COVID STUFF: Use the symptom checker of the Penn State GO app every day to see if you have any COVID-19 symptoms.  If you have COVID-19 symptoms or are otherwise not feeling well, DO NOT COME TO CLASS, and seek the advice of a medical professional as appropriate.  If you have been notified or know yourself that you have been in contact with someone who has tested positive for COVID-19, DO NOT COME TO CLASS and please make sure you have been reported as a close contact. I cannot stress this strongly enough. We are counting on you to help contain the spread of the virus (and other illnesses) on campus.  If you need to isolate (because you are infected or have symptoms and are awaiting a test result) or quarantine (because you were a close contact to an infected person), the Student Support Services Office will let both of us know when you are allowed to attend class again.  If you attend class before the approved date, it will be a student conduct violation, because you are endangering the health of your classmates and me.  While you are in isolation or quarantine, I will work with you to help you maintain progress in the course as you are able.  [This may include participating remotely, watching the recorded class, and/or completing asynchronous course content.]  If you are not in class, you may be contacted by the instructor to check up on you and make sure you are okay.

Note: the University requires this languageAccording to University guidelines, and because of the distancing procedures in place for in-person classes, if someone in the class tests positive, we will continue with our regularly scheduled classes. 

Reporting Educational Equity Concerns:

Penn State takes great pride to foster a diverse and inclusive environment for students, faculty, and staff. Acts of intolerance, discrimination, or harassment due to age, ancestry, color, disability, gender, gender identity, national origin, race, religious belief, sexual orientation, or veteran status are not tolerated ( (Links to an external site.)) and can be reported through Educational Equity via the Report Bias webpage (Links to an external site.)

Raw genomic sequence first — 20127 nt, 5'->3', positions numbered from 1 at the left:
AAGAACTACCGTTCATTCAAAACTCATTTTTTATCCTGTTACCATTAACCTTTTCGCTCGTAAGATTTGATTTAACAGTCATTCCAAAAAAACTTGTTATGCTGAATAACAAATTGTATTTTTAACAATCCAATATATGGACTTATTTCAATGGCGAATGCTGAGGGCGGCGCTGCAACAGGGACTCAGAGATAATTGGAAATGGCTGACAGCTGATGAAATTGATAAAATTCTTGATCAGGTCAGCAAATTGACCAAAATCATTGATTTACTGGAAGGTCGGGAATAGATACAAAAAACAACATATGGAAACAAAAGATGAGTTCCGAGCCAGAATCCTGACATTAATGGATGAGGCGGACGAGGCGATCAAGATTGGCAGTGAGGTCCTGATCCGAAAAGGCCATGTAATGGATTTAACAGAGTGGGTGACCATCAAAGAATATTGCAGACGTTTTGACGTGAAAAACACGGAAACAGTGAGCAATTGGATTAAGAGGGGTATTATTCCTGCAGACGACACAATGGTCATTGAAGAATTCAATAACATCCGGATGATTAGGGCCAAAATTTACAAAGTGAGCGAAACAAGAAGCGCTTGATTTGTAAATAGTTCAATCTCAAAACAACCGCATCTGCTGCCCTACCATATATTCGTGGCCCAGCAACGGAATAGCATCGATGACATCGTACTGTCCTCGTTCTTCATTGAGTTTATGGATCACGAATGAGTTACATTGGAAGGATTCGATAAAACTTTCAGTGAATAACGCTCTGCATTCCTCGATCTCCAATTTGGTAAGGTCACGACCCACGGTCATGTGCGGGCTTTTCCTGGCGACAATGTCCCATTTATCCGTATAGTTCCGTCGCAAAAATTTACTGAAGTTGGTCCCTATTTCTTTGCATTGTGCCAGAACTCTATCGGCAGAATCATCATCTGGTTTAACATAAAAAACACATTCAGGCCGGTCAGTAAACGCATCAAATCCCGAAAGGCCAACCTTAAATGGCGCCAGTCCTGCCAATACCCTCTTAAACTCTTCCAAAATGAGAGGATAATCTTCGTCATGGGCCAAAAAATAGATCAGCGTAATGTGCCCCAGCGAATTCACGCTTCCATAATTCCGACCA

Counseling and Psychological Services:

Many students at Penn State face personal challenges or have psychological needs that may interfere with their academic progress, social development, or emotional wellbeing. The university offers a variety of confidential services to help you through difficult times, including individual and group counseling, crisis intervention, consultations, online chats, and mental health screenings. These services are provided by staff who welcome all students and embrace a philosophy respectful of clients' cultural and religious backgrounds, and sensitive to differences in race, ability, gender identity and sexual orientation. Services include the following:

  • Counseling and Psychological Services at University Park (CAPS): 814-863-0395
  • Counseling and Psychological Services at Commonwealth Campuses
  • Penn State Crisis Line (24 hours/7 days/week): 877-229-6400
  • Crisis Text Line (24 hours/7 days/week): Text LIONS to 741741 

Diversity, Inclusion, and Respect:

Penn State is "committed to creating an educational environment which is free from intolerance directed toward individuals or groups and strives to create and maintain an environment that fosters respect for others" as stated in Policy AD29 Statement on Intolerance. All members of this class are expected to contribute to a respectful, welcoming and inclusive environment and to interact with civility.

Additionally, I am "Safer People/Safer Places" trained and welcome students who need a safe space to contact me at any time.

Mandated Reporting Statement:

Penn State’s policies require me, as a faculty member, to share information about incidents of sex-based discrimination and harassment (discrimination, harassment, sexual harassment, sexual misconduct, dating violence, domestic violence, stalking, and retaliation) with Penn State’s Title IX coordinator or deputy coordinators, regardless of whether the incidents are stated to me in person or shared by students as part of their coursework.  For more information regarding the University's policies and procedures for responding to reports of sexual or gender-based harassment or misconduct, please visit Penn State's Office of Sexual Misconduct Prevention & Response (Links to an external site.) website. 

Disclaimer Statement:

Please note that the specifics of this Course Syllabus can be changed at any time, and you will be responsible for abiding by any such changes. Changes to the syllabus shall also be given to the student in written (paper or electronic) form.